No one likes headaches. I don't like headaches. I'm sure there's no one in Peoria who, if given the choice, would ask for a headache. Once you've got one, it's hard to concentrate on anything else... that pounding in your head, that pressure behind your eyes... your eyelids go heavy and your productivity drops. Ugh!
If you could prevent these headaches from ever occurring, would you?
(That's a rhetorical question.)
What is a headache? It's the symptomatic expression of something gone wrong. Pinning down exactly what's the matter is quite tricky, and usually requires examination by a health professional. There are many different types of headaches, based upon the causative factors. The four main categories are migraine headaches, tension headaches, cervicogenic headaches, and cluster headaches. Headaches may be the sign of a serious underlying condition, as well, such as a stroke.
However, in a great many cases, the "pain" of a headache doesn't come from the head at all. It comes from tense muscles or subluxations in the neck (cervicogenic headaches). When these muscles become tight or overused, they send pain signals to your brain. Your brain alerts you to the pain, and attempts to assign those pain signals to an area of the body near the muscles (since muscles don't actually "feel" pain). Unfortunately, in many instances, the part of the skin that the brain chooses to express the feeling of pain is in a different area of the body, usually in the head. Although you feel the pain in the head, the problem is actually in the neck muscles.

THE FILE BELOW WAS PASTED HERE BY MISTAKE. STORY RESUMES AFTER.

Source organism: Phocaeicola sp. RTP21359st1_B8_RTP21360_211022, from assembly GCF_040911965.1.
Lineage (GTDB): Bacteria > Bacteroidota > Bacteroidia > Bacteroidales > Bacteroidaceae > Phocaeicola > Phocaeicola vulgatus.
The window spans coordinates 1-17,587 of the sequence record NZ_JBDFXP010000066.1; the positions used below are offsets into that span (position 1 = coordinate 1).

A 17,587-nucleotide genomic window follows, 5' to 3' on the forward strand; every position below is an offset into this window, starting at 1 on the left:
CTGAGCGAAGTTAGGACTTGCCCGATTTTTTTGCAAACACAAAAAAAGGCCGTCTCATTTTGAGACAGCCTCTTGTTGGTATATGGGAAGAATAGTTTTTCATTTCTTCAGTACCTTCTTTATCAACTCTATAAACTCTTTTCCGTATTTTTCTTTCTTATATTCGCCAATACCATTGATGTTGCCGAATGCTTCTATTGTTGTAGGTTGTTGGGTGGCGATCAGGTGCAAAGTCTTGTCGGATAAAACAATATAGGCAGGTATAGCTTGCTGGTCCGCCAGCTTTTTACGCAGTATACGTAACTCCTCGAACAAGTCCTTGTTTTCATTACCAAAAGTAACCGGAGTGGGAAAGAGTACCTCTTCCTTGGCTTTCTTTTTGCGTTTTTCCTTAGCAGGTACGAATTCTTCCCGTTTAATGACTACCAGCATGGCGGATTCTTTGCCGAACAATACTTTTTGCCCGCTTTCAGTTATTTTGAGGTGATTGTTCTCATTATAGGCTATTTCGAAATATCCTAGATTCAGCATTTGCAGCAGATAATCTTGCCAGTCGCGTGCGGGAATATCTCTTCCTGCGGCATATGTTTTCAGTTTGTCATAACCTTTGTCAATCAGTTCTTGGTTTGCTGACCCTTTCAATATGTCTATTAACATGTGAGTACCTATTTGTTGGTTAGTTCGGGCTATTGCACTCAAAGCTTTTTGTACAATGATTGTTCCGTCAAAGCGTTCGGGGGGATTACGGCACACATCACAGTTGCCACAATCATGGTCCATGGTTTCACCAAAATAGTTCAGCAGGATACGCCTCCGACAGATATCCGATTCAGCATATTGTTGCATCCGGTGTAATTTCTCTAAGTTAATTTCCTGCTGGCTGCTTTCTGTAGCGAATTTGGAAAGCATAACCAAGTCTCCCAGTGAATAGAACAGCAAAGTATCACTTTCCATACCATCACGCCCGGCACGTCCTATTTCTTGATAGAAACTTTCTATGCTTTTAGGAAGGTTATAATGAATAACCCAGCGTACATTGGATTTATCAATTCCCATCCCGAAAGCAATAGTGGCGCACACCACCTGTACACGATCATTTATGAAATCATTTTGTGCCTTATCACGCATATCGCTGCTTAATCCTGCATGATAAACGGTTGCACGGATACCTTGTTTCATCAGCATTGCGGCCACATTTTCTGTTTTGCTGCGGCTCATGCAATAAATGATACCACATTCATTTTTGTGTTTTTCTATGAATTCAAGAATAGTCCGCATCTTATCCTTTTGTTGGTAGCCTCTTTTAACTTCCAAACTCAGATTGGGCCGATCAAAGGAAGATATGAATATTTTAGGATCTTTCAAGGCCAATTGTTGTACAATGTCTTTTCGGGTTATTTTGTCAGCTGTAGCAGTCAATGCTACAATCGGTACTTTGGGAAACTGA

This type of "referral" or "radiating" pain can be easily understood with an example of a heart attack. The classic symptom of a heart attack involves severe left arm pain. There's nothing actually wrong with the arm, because the problem is in the heart. But the brain cannot assign the pain feelings to an internal organ or muscle, so the sensation of that pain is perceived nearby, in the arm.
So, with cervicogenic headaches, the question is how to keep those neck muscles relaxed. Stay tuned.
Unless otherwise attributed, all content is written by Kyle Johnson, DC, of Johnson Family Chiropractic of Peoria.
All images used are under Creative Commons license.
Although every effort has been made to provide an accurate description of our chiropractic care and its benefits, the information given on this website and blog is not intended to be, nor should it be interpreted as, medical advice for any condition.
If you have any questions regarding your condition, you should seek the help of Dr. Johnson in person, so that he may properly assess your condition.
This blog is provided by Johnson Family Chiropractic of Peoria, S.C., proudly located in Peoria, IL.